In Hotak v Southwark LBC (2016) AC 811 the Supreme Court ruled that “vulnerable” for priority need purposes connotes “significantly” more vulnerable than ordinarily vulnerable as a result of being rendered homeless.  But what is meant by “significantly” in this context?  The Court of Appeal has attempted to answer that question in joint appeals Panayiotou v Walsham Forest LBC and Smith v Haringey LBC, (2017) EWCA Civ 1624.  It means “at risk of more harm in a significant way”. That is an evaluative judgment in relation to any given set of facts: paragraph 64. Read more »


Secure Tenancy

October 6th, 2017 by James Goudie QC in Housing

The Court of Appeal has held in Harris v Hounslow LBC (2017) EWCA Civ 1476 that a secure tenant was not entitled to a statutory review of the local housing authority’s decision to apply for an anti-social behaviour  possession order, because he had applied outside the 7 day period laid down by Section 85ZA(2) of the Housing Act 1985.  Nor can the 7 day period be extended or waived.  The purpose of this mandatory ground for possession (the most serious cases of anti-social behaviour) is swifter relief for victims, witnesses and the community. In the public interest speedy relief is of the essence.  Lewison LJ added (para 27) that “the general application of public law principles must not be allowed to undermine the legislative scheme of this mandatory ground of possession”.



August 18th, 2017 by James Goudie QC in Housing

Protection from eviction legislation applies when accommodation is occupied “as a dwelling”. When an applicant for homelessness assistance is being housed by a local authority pursuant to its interim housing duty the occupation of the premises provided is not occupation “as a dwelling”. However, as has been held in Dacorum Borough Council v Bugnall (2017) EWHC 2094 (QB), once the (same) accommodation comes to be provided (even temporarily) in fulfilment of the full housing duty it becomes occupied “as a dwelling”.




July 31st, 2017 by James Goudie QC in Housing

The appeal in Ealing LBC v R (H) (2017) EWCA 1127 concerned the lawfulness of the Council’s housing allocation policy insofar as it set aside a small but not insignificant proportion of letting for working households and model tenants. It had been alleged that the former unjustifiably discriminated, indirectly, against women, the elderly and the disabled, and that the letter discriminated, directly, against non- council tenants. The claim was based on ss 19,29 and 149 of EA 2010, Arts 8 & 14 of ECHR and s 11 of CA 2004. The Court of Appeal allowed the Council’s appeal.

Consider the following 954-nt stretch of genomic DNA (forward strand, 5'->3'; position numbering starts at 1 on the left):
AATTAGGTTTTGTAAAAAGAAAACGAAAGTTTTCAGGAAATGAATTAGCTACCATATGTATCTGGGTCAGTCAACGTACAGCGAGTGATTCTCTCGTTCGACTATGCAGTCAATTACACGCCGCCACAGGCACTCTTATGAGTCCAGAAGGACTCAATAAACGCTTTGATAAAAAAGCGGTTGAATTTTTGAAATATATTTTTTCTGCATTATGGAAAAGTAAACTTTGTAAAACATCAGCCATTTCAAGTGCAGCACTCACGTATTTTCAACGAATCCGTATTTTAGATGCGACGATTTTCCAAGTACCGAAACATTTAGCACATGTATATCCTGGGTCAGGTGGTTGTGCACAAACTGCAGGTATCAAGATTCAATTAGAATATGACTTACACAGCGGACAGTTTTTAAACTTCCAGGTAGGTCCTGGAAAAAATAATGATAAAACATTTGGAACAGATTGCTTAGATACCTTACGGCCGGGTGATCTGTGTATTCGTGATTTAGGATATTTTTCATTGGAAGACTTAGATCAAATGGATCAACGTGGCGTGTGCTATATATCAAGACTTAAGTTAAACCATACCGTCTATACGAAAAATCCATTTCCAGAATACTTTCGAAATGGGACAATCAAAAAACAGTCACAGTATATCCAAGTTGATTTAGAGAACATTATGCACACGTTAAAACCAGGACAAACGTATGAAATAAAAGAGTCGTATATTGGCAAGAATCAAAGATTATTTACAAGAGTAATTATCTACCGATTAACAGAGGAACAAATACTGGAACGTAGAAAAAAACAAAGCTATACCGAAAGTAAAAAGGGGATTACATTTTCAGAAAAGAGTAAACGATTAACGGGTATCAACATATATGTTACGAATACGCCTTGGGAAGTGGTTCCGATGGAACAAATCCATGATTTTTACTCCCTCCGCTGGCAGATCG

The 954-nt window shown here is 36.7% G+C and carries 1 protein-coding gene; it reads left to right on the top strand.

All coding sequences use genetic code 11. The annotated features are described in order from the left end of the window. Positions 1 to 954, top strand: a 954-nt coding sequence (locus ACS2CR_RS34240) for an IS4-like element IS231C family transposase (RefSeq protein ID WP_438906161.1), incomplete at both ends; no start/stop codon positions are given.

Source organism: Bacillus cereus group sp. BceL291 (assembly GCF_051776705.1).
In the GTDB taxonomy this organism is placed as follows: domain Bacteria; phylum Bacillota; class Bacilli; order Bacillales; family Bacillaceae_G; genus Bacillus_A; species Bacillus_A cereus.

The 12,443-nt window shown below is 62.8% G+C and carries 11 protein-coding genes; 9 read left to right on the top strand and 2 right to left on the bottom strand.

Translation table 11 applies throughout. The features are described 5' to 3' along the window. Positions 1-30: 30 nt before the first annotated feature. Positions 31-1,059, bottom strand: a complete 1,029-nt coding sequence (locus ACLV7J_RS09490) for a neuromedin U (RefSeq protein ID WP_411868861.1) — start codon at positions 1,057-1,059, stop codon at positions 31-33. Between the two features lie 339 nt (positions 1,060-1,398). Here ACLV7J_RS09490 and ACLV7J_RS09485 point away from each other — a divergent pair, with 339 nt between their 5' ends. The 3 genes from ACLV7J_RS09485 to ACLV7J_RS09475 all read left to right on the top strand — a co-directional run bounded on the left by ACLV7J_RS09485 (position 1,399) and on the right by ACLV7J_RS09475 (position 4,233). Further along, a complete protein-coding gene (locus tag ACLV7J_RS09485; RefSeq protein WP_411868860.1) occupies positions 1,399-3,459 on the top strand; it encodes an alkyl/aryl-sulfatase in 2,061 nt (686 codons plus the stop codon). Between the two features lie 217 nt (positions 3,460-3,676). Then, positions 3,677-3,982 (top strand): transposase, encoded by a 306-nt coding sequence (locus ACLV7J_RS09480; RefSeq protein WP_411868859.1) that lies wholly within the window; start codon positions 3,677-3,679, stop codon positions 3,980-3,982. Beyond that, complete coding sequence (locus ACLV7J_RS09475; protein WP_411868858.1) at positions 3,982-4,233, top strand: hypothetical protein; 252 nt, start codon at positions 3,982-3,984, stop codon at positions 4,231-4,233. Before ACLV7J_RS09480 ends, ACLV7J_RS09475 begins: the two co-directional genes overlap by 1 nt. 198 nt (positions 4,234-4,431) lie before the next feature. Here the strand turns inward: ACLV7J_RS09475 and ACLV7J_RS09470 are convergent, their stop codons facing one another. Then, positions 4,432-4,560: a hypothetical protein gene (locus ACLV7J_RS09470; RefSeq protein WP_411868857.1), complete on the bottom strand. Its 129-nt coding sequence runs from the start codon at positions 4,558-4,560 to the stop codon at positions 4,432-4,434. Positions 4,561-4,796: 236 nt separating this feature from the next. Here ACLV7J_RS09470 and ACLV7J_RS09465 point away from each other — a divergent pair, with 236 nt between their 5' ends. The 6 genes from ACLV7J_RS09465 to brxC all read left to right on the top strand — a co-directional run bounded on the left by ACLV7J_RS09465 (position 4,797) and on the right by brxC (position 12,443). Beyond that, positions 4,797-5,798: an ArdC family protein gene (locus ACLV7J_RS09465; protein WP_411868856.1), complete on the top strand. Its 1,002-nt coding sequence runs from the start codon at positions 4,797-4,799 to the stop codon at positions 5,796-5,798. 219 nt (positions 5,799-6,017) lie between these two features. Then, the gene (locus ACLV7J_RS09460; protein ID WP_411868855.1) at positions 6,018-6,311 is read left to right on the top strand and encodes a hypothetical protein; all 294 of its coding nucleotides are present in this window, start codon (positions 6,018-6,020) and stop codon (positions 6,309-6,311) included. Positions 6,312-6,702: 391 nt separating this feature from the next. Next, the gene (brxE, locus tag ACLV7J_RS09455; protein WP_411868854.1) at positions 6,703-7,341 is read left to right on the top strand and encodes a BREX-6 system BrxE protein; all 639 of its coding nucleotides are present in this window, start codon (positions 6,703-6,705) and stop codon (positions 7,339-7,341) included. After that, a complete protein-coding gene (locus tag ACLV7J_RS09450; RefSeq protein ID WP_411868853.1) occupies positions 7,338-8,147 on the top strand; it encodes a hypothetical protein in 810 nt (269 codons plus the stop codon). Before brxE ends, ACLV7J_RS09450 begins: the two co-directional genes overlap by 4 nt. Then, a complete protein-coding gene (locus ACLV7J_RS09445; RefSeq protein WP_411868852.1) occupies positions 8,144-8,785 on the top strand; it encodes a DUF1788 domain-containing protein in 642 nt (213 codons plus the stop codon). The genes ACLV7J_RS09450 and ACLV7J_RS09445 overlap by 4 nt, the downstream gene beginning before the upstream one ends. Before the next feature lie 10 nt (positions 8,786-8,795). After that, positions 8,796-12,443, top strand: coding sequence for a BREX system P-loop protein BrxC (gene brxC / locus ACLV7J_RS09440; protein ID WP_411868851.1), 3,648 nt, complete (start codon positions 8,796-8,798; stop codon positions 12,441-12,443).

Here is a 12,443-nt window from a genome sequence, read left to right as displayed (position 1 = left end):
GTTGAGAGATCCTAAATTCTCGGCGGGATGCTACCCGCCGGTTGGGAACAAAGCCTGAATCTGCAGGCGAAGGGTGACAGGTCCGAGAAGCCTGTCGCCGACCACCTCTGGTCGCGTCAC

Intentional Homelessness

July 7th, 2017 by James Goudie QC in Housing


The case of Alfonso-da-Trindade v Hackney LBC (2017) EWCA Civ 942 concerns becoming becoming homeless intentionally and Section 191 of the Housing Act 1996, which provides (emphasis added):-

“(1)     A person becomes homeless intentionally if he deliberately does or fails to do anything in consequence of which he ceases to occupy accommodation which is available for his occupation and which it would have been reasonable for him to continue to occupy. Read more »



June 1st, 2017 by James Goudie QC in Housing

In R (C) v Islington LBC (2017) EWHC 1288 (Admin) Jeremy Baker J has held that the Council’s local lettings policy is lawful. It is not unlawfully discriminatory contrary to the ECHR (paragraphs 64-94) : it is proportionate and justified. For the same reason it is not contrary to Section 29 of the Equality Act 2010 (paragraphs 95-98). The Council had complied with the PSED when it introduced the policy (paragraphs 99-105). Introducing and maintaining the policy was not in breach of Section 11 of the Children Act 2004 (paragraphs 106-115).